The former energy secretary won the Labour leadership Sept. 25 on the eve of the party conference in Manchester, northwest England. He owed the victory to labor-union votes that gave him the edge over his older brother David, who was ahead among party members and parliamentarians. Miliband’s mentor, Gordon Brown, led Labour in May to its worst election result since 1983, ending 13 years in power, and the new leader needs to win back the voters who deserted the party then.
“An interesting question will be how he manages relations with his party -- they backed his brother fairly clearly,” said Andrew Russell, a senior lecturer in politics at Manchester University. “David was very much working on an expansive electoral strategy that Labour needed to reach out to voters. Ed was much more about regaining the core vote” of traditional working-class Labour supporters.
In his victory speech two days ago, Miliband, 40, focused his attention on those traditional backers, repeating “I get it” as he listed reasons they had turned their back on Labour. In an article in yesterday’s Sunday Telegraph newspaper, he reached out to what he called “the squeezed middle” and their concerns over college and housing costs.
Miliband’s task if Labour is to gain enough backing to return to power is to balance the concerns of core voters and the wealthier supporters brought in by Brown’s predecessor, Tony Blair, according to Philip Cowley, co-author of “The British General Election of 2010,” to be published this week.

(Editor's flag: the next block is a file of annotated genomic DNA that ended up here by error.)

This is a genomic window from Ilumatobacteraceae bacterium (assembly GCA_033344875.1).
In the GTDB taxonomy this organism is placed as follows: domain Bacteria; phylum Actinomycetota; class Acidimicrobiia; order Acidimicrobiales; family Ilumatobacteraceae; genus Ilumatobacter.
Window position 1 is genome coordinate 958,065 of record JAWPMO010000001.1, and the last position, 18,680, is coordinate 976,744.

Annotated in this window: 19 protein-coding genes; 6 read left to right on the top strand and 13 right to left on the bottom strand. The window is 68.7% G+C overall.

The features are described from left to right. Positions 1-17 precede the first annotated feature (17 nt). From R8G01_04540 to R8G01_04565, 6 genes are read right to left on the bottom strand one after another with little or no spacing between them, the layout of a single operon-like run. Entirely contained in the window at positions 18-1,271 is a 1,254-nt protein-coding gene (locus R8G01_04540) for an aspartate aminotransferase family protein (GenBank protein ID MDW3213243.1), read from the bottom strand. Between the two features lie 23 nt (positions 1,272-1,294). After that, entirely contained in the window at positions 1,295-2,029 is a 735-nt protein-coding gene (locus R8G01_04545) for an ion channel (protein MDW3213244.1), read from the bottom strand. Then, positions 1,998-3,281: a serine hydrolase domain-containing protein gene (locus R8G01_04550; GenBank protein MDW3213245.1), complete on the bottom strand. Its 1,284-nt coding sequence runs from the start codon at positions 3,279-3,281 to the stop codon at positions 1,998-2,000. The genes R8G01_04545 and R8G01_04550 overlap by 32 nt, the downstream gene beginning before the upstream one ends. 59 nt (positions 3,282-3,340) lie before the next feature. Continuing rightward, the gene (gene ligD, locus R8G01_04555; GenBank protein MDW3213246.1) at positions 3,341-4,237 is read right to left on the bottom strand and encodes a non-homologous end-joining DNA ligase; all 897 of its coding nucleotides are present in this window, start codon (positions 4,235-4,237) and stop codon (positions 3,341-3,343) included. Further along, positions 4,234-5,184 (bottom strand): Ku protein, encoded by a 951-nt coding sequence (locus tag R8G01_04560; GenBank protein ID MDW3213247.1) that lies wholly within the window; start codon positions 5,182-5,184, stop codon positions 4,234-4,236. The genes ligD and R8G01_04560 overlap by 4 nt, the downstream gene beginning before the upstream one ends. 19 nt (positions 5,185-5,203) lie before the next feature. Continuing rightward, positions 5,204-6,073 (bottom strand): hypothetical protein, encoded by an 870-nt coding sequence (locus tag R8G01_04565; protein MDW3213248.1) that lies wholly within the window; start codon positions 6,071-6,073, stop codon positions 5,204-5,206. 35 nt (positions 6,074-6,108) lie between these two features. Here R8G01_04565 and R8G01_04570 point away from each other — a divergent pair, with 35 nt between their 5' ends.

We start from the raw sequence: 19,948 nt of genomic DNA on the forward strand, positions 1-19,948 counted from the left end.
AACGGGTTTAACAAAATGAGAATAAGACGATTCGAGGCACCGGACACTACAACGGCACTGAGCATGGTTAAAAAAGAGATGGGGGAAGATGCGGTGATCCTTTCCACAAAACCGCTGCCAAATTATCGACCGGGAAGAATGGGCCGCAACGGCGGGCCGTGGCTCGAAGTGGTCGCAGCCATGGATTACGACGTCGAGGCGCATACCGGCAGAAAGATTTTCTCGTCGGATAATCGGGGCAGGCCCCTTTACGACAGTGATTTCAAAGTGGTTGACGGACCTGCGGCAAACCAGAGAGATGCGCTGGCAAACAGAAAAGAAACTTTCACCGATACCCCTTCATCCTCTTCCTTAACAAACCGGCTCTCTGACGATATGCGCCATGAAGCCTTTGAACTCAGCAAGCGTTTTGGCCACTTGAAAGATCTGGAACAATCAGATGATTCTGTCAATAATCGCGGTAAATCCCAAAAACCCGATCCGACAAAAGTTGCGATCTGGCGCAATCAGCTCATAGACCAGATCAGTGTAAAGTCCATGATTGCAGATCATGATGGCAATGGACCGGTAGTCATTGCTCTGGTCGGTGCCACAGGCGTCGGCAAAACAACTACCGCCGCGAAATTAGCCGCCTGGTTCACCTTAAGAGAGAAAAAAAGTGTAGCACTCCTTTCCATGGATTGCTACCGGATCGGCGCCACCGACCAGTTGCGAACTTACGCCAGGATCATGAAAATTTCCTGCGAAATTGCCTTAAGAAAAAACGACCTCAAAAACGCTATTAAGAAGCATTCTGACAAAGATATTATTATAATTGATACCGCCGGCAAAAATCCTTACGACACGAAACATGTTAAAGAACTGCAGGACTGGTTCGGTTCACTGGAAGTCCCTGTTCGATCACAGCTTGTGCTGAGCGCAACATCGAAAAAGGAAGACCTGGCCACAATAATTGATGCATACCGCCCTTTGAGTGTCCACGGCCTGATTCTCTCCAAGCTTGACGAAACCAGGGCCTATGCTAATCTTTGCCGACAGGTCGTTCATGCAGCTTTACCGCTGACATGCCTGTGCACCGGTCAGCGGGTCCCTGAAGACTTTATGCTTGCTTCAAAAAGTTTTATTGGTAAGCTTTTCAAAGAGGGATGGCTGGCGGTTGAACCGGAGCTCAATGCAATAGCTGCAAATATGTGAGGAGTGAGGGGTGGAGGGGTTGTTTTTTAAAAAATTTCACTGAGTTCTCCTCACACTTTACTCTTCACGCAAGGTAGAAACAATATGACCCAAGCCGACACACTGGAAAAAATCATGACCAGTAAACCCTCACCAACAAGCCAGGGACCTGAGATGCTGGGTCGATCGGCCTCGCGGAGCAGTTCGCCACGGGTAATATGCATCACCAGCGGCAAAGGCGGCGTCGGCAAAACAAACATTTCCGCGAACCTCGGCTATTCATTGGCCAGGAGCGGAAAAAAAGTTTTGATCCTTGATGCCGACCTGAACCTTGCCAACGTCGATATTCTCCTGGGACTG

“The first thing the Labour Party needs to do is to understand just how bad the result was” at the May election, said Cowley. “The group where Labour suffered the largest drop in their support was the skilled working class. Gaining that group back -- whilst also not frightening off the more affluent voters which ‘New Labour’ managed to attract -- is going to be Ed Miliband’s largest challenge.”
Miliband used his first day in the job yesterday to reject suggestions he’s in thrall to the unions. He had 42 percent of their first-preference votes in the election, which he won by 50.65 percent to 49.35 percent in the final round of voting, after trailing in three previous rounds. His 45-year-old brother remained ahead in the other two sections of the electoral college throughout.
“It’s not about some lurch to the left; all these characterizations about ‘Red Ed’ are both tiresome and rubbish,” Miliband told BBC 1 television’s “Andrew Marr Show” yesterday. “I’m nobody’s man, I’m my own man and I’m very, very clear about that.”
Even so, Ed “won in a deeply problematic way, in deeply dubious circumstances,” according to Mark Wickham-Jones, professor of politics at Bristol University. “He might have perhaps five supporters in the shadow Cabinet -- most of them nominated David. The crucial thing is going to be David’s attitude.”